That's not to say shallower, low-rolling-resistance tires are immune to irregular wear, only that the thinner tread makes them less likely to wiggle their way an untimely end.
How much am I giving up?
Perception or reality, drivers worry about traction. Don't dismiss their concerns.
Where no external factors are chewing up your tires, calculating mileage to take-off is easy once miles-per-32nd of an inch of rubber is established. Comparing a deep tire with 32/32 of tread to a low-rolling-resistance tire with 26/32 of tread, you subtract the tread depth of a typical pull point like 6/32.
"You could make the assumption that since the deeper tire has 18% more usable rubber that it should last 18% longer," says Yokohama's Rick Phillips. "In a perfect world that might be the case, but there are too many variables in play to make that assumption."
In a high scrub or heavy-haul fleet that experiences rapid wear, the calculation is more linear and, all things being equal, a deeper tread will typically prove to be more cost effective. However, Phillips says, "in a lighter load, higher speed fleet the results will be all over the board depending on maintenance, load, road surface etc. Air pressure, alignment and balance will also play a major role in how the tires will perform. And then there are modified tread compounds from shallow to deeper treads that will also affect performance."
You could drive yourself crazy worrying about the difference. According to Continental's Curtis Decker, "Take the loss in tire mileage and stack it against the fuel savings and the savings will trump the forfeited mileage every time."
How much can I save?
Tire manufacturers all make their own claims related to the efficiency of their tires. It's worth remembering that the figures you're likely to hear came from a lab or a carefully controlled test, not the highway of broken dreams.
"In our case, it's a perfectly clean number," says Guy Walenga, director of engineering, commercial products and technologies at Bridgestone Commercial Solutions Group. "But it's not necessarily a real-world number a fleet could take to the bank."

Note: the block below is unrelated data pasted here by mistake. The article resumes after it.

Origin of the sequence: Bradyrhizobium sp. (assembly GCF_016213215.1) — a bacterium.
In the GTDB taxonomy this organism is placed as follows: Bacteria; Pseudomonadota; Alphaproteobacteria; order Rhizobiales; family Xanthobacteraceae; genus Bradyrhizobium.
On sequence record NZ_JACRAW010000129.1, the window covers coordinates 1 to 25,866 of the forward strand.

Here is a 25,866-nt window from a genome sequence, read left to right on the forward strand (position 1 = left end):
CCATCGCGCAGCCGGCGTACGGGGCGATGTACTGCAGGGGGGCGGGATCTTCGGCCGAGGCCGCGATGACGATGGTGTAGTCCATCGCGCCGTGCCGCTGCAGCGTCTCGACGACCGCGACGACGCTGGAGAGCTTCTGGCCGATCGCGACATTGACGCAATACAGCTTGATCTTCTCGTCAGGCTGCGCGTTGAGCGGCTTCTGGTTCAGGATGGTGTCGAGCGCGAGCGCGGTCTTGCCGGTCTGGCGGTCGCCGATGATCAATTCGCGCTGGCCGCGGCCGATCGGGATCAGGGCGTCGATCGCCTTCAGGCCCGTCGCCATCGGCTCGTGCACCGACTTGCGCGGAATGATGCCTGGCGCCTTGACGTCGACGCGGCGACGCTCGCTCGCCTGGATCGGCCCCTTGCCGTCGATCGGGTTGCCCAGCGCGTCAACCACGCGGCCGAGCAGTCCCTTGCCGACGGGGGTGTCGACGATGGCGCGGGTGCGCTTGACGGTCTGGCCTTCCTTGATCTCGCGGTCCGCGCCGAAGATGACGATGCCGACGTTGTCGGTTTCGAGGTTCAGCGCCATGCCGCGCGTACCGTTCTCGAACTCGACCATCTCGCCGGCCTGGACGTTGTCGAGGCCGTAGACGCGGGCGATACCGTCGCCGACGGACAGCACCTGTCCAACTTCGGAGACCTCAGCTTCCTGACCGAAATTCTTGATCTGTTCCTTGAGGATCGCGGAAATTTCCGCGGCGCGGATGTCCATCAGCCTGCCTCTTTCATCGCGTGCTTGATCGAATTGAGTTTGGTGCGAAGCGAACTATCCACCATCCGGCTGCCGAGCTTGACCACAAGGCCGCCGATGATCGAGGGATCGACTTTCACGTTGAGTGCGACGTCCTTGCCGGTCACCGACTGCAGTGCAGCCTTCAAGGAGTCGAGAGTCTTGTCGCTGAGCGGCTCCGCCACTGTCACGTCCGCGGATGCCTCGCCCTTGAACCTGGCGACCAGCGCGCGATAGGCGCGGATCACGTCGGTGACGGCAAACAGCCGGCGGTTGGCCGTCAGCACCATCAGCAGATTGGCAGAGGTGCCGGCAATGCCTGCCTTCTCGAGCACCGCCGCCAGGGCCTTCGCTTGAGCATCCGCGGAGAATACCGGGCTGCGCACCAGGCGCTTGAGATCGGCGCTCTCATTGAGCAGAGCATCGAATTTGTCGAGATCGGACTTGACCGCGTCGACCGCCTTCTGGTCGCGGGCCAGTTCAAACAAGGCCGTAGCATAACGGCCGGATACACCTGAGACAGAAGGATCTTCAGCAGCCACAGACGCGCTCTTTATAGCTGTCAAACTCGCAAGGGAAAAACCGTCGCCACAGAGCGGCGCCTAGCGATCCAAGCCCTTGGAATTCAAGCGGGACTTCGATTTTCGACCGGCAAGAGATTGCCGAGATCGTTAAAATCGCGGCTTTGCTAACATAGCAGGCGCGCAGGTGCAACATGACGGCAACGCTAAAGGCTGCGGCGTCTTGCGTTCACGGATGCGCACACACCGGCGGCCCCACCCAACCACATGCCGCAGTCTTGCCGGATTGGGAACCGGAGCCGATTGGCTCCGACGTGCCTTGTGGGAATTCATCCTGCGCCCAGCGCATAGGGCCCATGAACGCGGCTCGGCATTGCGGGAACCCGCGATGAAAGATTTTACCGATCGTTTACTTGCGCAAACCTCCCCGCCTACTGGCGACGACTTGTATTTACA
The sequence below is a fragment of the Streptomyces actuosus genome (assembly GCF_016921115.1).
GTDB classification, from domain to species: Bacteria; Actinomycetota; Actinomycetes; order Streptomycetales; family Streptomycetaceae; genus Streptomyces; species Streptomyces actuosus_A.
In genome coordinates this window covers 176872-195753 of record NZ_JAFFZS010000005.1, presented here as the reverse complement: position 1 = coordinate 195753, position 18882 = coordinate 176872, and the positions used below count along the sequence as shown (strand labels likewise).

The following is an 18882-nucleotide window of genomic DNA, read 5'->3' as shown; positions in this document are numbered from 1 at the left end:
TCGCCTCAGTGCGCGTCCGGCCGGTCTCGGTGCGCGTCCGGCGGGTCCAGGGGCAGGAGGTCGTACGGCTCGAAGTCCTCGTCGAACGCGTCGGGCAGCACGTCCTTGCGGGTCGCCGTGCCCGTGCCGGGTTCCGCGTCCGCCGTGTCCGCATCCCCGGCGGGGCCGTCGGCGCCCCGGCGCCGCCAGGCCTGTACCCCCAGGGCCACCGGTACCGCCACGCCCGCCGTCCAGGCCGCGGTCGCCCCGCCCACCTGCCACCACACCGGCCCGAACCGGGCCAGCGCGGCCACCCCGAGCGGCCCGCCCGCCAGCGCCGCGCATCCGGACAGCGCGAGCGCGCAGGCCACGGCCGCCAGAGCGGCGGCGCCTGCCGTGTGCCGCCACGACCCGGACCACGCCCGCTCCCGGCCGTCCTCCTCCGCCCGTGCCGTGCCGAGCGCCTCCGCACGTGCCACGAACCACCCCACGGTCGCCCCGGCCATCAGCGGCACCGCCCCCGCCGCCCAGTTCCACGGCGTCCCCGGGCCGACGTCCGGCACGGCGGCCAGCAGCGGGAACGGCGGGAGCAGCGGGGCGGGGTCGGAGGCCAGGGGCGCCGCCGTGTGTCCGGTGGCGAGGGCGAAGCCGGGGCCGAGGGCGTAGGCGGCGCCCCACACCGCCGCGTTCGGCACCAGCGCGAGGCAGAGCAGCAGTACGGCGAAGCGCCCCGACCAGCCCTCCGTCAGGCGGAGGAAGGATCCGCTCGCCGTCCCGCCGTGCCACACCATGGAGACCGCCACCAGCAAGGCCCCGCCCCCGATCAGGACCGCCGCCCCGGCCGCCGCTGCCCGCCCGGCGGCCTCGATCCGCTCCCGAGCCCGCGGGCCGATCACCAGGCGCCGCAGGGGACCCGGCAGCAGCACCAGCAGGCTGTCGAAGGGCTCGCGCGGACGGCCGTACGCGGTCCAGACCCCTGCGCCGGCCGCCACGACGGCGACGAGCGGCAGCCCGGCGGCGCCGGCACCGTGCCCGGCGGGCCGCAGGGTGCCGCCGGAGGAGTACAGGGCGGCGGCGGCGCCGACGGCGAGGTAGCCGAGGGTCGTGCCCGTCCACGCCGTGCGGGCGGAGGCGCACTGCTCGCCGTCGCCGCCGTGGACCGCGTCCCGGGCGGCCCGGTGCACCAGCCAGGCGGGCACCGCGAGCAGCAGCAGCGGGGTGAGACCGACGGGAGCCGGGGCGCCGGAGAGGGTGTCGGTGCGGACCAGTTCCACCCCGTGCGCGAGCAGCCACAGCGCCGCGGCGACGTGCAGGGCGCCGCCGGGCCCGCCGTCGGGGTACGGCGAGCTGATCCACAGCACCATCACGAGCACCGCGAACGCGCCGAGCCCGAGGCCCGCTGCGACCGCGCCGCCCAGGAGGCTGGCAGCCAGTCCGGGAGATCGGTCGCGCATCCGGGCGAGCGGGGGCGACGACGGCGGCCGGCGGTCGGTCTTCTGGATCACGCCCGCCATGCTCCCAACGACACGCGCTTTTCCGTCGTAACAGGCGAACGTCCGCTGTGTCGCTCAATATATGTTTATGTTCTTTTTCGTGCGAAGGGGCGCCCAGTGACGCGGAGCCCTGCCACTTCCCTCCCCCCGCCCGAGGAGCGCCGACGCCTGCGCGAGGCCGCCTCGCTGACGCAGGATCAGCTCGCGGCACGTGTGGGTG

To arrive at a rolling resistance figure that can be translated into a fuel efficiency number, Bridgestone calculates the number of BTUs required to overcome a load of 1,000 pounds.
"We look at BTUs of energy, which we can translate into gallons of diesel," Walenga explains. "We ignore factors like aerodynamics, powertrain inefficiencies, type of pavement, etc. This is purely and simply a measurement of the tire's efficiency relative to the amount of energy required to overcome its rolling resistance."
Bridgestone and other companies also road-test and track-test tire designs and can arrive at some pretty accurate numbers. Whether it's a real-world number, a track number, or a lab number is up to the customer to determine.
What will a fleet see from a tire that claims, say, a 10% improvement in efficiency?
"This is where people start getting confused," says Curtis Decker, manager of product development at Continental Tire North America. "If you improve a tire's rolling resistance by 10%, that doesn't equate to 10% for the truck. Continental's calculations in Europe and North America indicate there's about ratio of about 3 to 1 in tire efficiency to truck fuel efficiency. It's reasonable to assume that with tires that are 10% more efficient, you'll see a 3% improvement in fuel economy for the truck."